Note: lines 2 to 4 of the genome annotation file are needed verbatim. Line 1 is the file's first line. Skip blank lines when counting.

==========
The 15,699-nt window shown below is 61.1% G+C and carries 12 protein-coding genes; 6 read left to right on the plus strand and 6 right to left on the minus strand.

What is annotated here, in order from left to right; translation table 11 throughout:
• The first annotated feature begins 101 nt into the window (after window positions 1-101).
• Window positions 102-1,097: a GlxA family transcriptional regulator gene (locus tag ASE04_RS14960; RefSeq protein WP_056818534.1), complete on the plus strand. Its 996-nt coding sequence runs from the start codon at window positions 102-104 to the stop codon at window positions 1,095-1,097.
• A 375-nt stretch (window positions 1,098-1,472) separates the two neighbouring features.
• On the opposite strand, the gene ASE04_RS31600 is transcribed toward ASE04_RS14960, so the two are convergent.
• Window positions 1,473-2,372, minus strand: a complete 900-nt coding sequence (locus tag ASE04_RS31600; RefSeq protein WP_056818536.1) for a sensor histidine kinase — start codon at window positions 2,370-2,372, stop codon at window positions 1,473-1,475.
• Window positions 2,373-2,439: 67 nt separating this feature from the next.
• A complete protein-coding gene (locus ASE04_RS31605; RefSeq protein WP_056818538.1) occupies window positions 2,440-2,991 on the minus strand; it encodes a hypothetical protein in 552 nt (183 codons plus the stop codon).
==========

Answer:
What is annotated here, in order from left to right; translation table 11 throughout:
• The first annotated feature begins 101 nt into the window (after window positions 1-101).
• Window positions 102-1,097: a GlxA family transcriptional regulator gene (locus tag ASE04_RS14960; RefSeq protein WP_056818534.1), complete on the plus strand. Its 996-nt coding sequence runs from the start codon at window positions 102-104 to the stop codon at window positions 1,095-1,097.